Sunday, 30 January 2011

The Finkler Question: Finkler's Epiphany (Conclusion of this 3 instalment Blog)

At pages 230 - 37 we have Finkler speaking from the platform of a For or Against Israel debate in Holborn. At page 235, a Gentile questioner asks of the For Israel speakers, "Is the reason you are uniquely singled out for censure, that you are uniquely racist?". At page 236, Finkler - answering out of turn from the Against Israel side of the platform - explodes: "How dare you, a non Jew ... how dare you even think you can tell Jews what sort of country they may live in, when it is you, a European Gentile, who made a separate country for Jews a necessity?". He continues a bravura performance over half a page.

The prose is powerful, and I assumed immediately that this was Jacobson speaking, telling us through the Born Again Finkler what he himself thinks in the For and Against debate.

I don't know if that is so; you could take Tamara Krausz's one word comment "Hysterical" (page 237) as Jacobson's own response to Finkler's tirade.

And as the book moves over fifty pages towards its close at page 307, Hephzibah and Libor - Jacobson's most sympathetic characters - say many much wiser things.

But serious moral purpose would involve not leaving Finkler, at page 236, with only Tamara Krausz's one word as the last word. Finkler's argument is specious in an important way and Jacobson, unwittingly I suspect, acknowledges this at page 276 - I will come to that.

Jews began leaving central Europe, especially European Russia, towards the end of the nineteenth century. They left to escape persecution or simply to build a better life - in this, just like the Irish - and like the Irish, America was the destination of choice. Some Jews went to England, some to Ottoman Palestine, some to South Africa. Anywhere that seemed to offer hope.

With the growth of Zionism, the ending of Ottoman rule in 1918, the Balfour Declaration, and the creation of the British Mandate, Palestine became a more popular destination. As I understand it, there were tensions (there had been squabbles over proprietorship of the holy places for centuries anyway) but Palestine functioned reasonably well as a multicultural, multiethnic entity until the British were driven out after the War, with Jewish terrorist organisations - the Irgun, the Stern Gang - delivering the coup de grĂ¢ce.

The United Nations' partition of Palestine in 1948 - done without any plebiscites to seek the views of those living there - created the modern state of Israel and did indeed solve the problem of what to do with the survivors of the Holocaust: they could go to Israel. This is the point to which the President of Iran constantly draws attention: the Great Powers did not want the survivors, many or most of them traumatised people, in their own countries; let the Palestinians make way for them.

But the survivors of the Holocaust are dead. Israel now boosts its faltering population with the religiously-inspired, the nationalistically-inspired, and the dubious characters who see a chance of making money in a frontier society. When Meyer Abramsky left Brooklyn for Israel, it was not out of necessity. It was "to keep his bargain with God" (p 276). And the end result, as Jacobson tells us, was a shooting spree costing the lives of an Arab family.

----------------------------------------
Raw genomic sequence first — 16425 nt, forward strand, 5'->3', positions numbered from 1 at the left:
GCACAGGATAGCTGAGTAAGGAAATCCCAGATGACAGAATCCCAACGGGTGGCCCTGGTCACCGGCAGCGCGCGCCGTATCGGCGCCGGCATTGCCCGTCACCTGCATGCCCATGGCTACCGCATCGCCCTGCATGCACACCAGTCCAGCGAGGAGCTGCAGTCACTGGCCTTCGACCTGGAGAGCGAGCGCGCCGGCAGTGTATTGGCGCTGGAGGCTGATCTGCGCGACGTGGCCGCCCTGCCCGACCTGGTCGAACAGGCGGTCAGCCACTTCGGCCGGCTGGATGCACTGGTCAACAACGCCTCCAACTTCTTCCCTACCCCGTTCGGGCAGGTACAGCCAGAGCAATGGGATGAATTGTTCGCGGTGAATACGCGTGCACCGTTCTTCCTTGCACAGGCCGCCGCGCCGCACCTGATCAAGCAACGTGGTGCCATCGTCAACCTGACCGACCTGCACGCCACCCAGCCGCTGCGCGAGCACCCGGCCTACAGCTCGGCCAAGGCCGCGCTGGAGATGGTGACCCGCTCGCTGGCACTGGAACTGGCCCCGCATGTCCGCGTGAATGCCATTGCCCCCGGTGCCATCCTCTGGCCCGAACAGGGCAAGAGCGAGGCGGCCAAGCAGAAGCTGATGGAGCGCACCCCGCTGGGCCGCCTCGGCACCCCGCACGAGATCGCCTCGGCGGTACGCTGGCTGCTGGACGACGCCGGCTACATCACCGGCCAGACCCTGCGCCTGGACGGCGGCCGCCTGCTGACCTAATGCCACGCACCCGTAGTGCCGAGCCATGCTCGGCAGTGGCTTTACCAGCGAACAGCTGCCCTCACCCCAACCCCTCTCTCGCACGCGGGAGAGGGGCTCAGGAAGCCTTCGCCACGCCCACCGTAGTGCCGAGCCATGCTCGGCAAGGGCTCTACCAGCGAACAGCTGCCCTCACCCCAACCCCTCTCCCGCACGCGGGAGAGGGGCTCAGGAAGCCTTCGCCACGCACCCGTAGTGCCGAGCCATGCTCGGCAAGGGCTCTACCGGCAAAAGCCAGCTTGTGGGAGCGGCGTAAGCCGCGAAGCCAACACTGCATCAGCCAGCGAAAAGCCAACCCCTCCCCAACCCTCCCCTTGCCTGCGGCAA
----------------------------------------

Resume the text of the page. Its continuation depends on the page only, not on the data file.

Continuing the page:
London is the whole world in one city. The Jews who live there prefer it to Israel, though some of them will discuss leaving. In this their situation is no different to that of the communities of Armenians, Ukrainians, Poles, Chinese, Indians, Iraqis, Afghans, Somalis .... The list is over a hundred.

I work in London one day a month, sometimes more. It must be a hard city to live in. It's crowded, the transport system struggles to cope, housing is wretched, the Westminster government is out of touch with London. I am surprised by the civility which marks my everyday dealings. The young men and women, from all those hundred diasporas, serve my coffee with a smile, cheerfully wave me into the car park, take my lunch time order as if it matters to them to get it right.I am not entirely comfortable with the young women who wear their religion on their heads, but they seem comfortable with me, so I am sure we will get there in the end. But in Howard Jacobson's book, none of these people get a look in. All the coffees are served, drinks orders taken, dinners served by invisible faces and hands.

Mr Jacobson should get out more.

1 comment:

  1. "The Finkler Question" is a scorching story of exclusion and belonging, justice and love, ageing, wisdom and humanity, penned beautifully by Howard Jacobson. Funny, furious, unflinching, this extraordinary novel shows one of our finest writers at his brilliant best.
    Rare is a work of fiction that takes on the most controversial issues so directly—and with enough humor, intelligence, and insight—that it changes a reader's mind. Be warned: The Finkler Question will probably charm you on its way to keep you glued to itself. Simply un-put downable.
    Howard Jacobson

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